LOS ANGELES (AP) — A for-sale sign for the owner of the Staples Center arena, the NHL's Los Angeles Kings, Major League Soccer's LA Galaxy and a stake in the LA Lakers would be a major shock to the city's sports, entertainment and business establishment at any time.
But when Denver-based Anschutz Co. said Tuesday that it was "commencing a process" to sell subsidiary Anschutz Entertainment Group, the announcement left especially big questions about AEG's central role in courting the NFL's return to Los Angeles with Farmers Field, a planned downtown stadium going through late-round approvals with the city.
Mayor Antonio Villaraigosa was not so shocked, saying he had long known about the possible sale even as he publicly pushed for the building of the stadium. He insisted it would not derail the city as it pulls closer to the return of the NFL since the 1994 departure of the Rams and Raiders.
Villaraigosa said both Denver billionaire Phillip Anschutz and AEG President Tim Leiweke have assured him the city's football future will remain the same.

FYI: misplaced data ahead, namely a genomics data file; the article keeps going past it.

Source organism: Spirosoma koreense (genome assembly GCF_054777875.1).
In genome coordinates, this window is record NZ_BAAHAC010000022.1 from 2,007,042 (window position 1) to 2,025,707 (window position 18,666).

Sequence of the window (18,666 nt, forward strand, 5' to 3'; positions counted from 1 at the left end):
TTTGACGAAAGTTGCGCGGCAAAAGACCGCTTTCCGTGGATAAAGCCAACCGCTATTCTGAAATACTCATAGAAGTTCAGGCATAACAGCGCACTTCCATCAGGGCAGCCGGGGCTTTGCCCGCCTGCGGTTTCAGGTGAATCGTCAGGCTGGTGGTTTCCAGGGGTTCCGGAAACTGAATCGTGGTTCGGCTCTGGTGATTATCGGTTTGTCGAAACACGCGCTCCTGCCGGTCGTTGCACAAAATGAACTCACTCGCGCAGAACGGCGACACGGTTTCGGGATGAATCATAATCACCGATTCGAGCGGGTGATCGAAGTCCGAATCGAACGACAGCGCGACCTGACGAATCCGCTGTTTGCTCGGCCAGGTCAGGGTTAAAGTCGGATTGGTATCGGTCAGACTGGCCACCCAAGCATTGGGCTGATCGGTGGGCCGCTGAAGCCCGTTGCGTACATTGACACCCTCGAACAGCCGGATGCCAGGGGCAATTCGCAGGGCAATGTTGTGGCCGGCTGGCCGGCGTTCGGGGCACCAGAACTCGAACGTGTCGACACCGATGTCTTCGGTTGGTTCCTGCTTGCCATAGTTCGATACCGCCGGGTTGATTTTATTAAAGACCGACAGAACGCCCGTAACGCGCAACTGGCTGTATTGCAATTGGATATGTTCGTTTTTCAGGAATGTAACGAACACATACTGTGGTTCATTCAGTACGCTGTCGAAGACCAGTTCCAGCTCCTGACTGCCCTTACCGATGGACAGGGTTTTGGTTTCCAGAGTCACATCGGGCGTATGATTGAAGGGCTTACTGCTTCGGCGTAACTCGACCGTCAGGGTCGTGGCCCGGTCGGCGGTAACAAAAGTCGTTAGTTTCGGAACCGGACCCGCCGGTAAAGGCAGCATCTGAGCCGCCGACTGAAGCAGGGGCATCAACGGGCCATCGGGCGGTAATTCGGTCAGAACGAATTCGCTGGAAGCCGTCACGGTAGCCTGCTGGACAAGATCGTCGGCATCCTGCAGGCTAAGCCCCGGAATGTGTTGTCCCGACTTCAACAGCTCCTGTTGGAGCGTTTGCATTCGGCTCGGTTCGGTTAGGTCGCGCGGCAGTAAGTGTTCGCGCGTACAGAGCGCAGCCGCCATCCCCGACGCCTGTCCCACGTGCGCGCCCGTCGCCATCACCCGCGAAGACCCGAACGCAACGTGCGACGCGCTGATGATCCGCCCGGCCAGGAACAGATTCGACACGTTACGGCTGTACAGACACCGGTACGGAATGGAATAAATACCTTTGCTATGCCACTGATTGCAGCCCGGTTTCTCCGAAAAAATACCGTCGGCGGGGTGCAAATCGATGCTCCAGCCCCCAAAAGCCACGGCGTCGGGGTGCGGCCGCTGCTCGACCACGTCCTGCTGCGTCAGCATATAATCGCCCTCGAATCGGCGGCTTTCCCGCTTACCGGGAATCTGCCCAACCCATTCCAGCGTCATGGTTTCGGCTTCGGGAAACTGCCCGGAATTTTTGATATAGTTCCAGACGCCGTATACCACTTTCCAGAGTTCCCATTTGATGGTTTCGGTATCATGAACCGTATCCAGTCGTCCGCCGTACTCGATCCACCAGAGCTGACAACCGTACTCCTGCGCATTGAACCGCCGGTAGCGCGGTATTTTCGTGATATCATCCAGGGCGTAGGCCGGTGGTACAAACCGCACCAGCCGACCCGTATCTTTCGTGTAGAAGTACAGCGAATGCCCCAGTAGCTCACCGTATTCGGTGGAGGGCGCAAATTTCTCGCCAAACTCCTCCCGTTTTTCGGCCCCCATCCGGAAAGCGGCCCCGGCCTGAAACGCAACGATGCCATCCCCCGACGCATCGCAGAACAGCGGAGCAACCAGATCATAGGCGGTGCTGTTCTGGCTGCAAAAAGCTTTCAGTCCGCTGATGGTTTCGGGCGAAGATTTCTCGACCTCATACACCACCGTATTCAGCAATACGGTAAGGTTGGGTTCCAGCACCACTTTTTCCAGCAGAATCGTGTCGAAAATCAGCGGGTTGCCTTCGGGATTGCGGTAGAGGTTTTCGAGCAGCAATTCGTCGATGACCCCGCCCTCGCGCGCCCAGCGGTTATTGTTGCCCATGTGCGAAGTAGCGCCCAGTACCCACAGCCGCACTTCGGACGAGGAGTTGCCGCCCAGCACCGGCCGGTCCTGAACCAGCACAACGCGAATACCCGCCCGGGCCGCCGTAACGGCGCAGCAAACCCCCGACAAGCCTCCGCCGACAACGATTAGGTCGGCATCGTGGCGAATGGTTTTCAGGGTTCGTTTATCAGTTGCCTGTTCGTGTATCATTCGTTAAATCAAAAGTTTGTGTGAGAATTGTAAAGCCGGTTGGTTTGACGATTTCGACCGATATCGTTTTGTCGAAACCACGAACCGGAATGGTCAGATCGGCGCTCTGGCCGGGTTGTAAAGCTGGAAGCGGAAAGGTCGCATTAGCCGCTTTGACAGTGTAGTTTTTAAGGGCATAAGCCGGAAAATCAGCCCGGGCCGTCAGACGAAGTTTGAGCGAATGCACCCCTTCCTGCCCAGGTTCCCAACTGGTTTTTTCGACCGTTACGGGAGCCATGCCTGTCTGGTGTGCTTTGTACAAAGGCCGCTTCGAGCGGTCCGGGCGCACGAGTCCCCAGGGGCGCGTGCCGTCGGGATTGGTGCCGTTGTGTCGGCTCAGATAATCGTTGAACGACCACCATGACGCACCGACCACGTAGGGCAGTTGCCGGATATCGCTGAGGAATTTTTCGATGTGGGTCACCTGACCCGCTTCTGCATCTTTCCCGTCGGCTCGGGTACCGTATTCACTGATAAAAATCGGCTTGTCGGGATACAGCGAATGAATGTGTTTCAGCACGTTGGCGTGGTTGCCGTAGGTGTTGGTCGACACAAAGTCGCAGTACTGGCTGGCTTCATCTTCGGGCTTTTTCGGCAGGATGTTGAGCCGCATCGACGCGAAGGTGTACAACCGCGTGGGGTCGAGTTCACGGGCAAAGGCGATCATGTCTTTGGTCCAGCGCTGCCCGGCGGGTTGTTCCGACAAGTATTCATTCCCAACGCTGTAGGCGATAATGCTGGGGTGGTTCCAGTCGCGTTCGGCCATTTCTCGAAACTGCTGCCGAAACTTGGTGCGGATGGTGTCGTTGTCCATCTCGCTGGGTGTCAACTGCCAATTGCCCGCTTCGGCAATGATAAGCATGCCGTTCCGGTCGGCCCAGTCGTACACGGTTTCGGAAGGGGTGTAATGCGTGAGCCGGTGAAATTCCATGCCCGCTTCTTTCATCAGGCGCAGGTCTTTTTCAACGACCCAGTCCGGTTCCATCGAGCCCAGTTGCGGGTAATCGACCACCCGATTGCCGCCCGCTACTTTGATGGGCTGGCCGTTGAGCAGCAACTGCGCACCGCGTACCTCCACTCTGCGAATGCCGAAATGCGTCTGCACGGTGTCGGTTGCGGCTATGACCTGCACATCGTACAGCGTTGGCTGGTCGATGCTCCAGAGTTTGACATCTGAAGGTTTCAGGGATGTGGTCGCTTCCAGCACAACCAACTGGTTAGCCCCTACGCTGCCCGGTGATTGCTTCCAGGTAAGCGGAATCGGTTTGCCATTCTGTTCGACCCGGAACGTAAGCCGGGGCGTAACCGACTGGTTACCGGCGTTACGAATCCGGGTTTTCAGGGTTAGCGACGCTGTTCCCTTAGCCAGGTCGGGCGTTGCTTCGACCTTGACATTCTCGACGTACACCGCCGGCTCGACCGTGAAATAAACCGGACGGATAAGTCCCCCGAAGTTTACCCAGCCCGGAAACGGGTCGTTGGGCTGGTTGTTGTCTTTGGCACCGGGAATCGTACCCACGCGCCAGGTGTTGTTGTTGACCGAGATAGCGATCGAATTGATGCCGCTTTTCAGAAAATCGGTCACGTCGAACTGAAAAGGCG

"I have worked with both Phil Anschutz and Tim Leiweke for years to bring a football team to Los Angeles. I speak to both of them on a regular basis, and I have known about this potential sale for some time," the mayor said in a statement Tuesday. "I have the commitment from both of them that this won't affect plans for an NFL team to return to Los Angeles in the near future and so will not affect my support for moving ahead with Farmers Field."
The stadium overcame a major hurdle last week when the city's planning commission unanimously recommended that the city council approve its environmental impact report. The council will take up the issue on Sept. 28.
If an agreement is reached, AEG and the city have said they would work on the puzzle's most important piece — persuading an NFL team to move — early next year.
Councilwoman Jan Perry, whose district includes the proposed stadium site next to the Staples Center, said she did not know about a pending sale but agreed that it wouldn't have adverse effects on courting a team.
"The city has done a good job of protecting the taxpayer's interest in negotiating an agreement," Perry told The Associated Press, "so whoever steps into the shoes of Mr. Anschutz will have the same obligations."